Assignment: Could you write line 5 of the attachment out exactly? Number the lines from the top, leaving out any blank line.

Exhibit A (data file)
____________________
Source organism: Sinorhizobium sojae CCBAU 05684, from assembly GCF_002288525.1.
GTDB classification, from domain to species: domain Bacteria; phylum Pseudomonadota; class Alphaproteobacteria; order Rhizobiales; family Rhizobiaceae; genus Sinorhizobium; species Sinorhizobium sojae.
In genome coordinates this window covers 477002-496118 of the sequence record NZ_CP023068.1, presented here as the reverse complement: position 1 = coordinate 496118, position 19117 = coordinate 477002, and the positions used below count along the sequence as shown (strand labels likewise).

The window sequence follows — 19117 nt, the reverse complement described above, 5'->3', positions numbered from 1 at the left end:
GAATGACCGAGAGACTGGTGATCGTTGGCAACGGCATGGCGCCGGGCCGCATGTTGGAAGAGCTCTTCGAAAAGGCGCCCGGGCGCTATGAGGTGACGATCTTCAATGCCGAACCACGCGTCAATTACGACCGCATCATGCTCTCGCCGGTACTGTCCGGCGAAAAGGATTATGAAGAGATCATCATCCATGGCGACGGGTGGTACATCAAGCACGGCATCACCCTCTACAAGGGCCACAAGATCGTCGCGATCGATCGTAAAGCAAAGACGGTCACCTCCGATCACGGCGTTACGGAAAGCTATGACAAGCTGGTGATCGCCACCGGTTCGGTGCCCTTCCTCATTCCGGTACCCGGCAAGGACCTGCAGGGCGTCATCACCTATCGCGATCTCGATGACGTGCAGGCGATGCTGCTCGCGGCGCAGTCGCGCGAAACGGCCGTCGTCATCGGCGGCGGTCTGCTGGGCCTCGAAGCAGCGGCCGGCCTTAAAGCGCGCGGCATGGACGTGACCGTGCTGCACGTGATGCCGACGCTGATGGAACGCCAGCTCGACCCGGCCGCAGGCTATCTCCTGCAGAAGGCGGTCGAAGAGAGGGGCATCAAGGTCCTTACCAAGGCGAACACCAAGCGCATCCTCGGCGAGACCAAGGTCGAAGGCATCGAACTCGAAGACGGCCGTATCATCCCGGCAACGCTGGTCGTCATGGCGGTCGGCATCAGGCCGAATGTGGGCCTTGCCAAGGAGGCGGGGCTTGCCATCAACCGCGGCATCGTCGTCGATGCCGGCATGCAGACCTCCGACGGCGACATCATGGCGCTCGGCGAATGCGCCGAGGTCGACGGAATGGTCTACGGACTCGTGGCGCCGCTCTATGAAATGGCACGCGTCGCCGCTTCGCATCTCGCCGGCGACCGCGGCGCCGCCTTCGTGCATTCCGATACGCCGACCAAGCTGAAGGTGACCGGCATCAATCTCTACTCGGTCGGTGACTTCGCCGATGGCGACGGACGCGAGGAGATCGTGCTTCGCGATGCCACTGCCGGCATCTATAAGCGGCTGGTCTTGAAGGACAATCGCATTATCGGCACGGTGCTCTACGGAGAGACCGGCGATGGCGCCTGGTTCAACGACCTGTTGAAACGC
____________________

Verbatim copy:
GAATGACCGAGAGACTGGTGATCGTTGGCAACGGCATGGCGCCGGGCCGCATGTTGGAAGAGCTCTTCGAAAAGGCGCCCGGGCGCTATGAGGTGACGATCTTCAATGCCGAACCACGCGTCAATTACGACCGCATCATGCTCTCGCCGGTACTGTCCGGCGAAAAGGATTATGAAGAGATCATCATCCATGGCGACGGGTGGTACATCAAGCACGGCATCACCCTCTACAAGGGCCACAAGATCGTCGCGATCGATCGTAAAGCAAAGACGGTCACCTCCGATCACGGCGTTACGGAAAGCTATGACAAGCTGGTGATCGCCACCGGTTCGGTGCCCTTCCTCATTCCGGTACCCGGCAAGGACCTGCAGGGCGTCATCACCTATCGCGATCTCGATGACGTGCAGGCGATGCTGCTCGCGGCGCAGTCGCGCGAAACGGCCGTCGTCATCGGCGGCGGTCTGCTGGGCCTCGAAGCAGCGGCCGGCCTTAAAGCGCGCGGCATGGACGTGACCGTGCTGCACGTGATGCCGACGCTGATGGAACGCCAGCTCGACCCGGCCGCAGGCTATCTCCTGCAGAAGGCGGTCGAAGAGAGGGGCATCAAGGTCCTTACCAAGGCGAACACCAAGCGCATCCTCGGCGAGACCAAGGTCGAAGGCATCGAACTCGAAGACGGCCGTATCATCCCGGCAACGCTGGTCGTCATGGCGGTCGGCATCAGGCCGAATGTGGGCCTTGCCAAGGAGGCGGGGCTTGCCATCAACCGCGGCATCGTCGTCGATGCCGGCATGCAGACCTCCGACGGCGACATCATGGCGCTCGGCGAATGCGCCGAGGTCGACGGAATGGTCTACGGACTCGTGGCGCCGCTCTATGAAATGGCACGCGTCGCCGCTTCGCATCTCGCCGGCGACCGCGGCGCCGCCTTCGTGCATTCCGATACGCCGACCAAGCTGAAGGTGACCGGCATCAATCTCTACTCGGTCGGTGACTTCGCCGATGGCGACGGACGCGAGGAGATCGTGCTTCGCGATGCCACTGCCGGCATCTATAAGCGGCTGGTCTTGAAGGACAATCGCATTATCGGCACGGTGCTCTACGGAGAGACCGGCGATGGCGCCTGGTTCAACGACCTGTTGAAACGC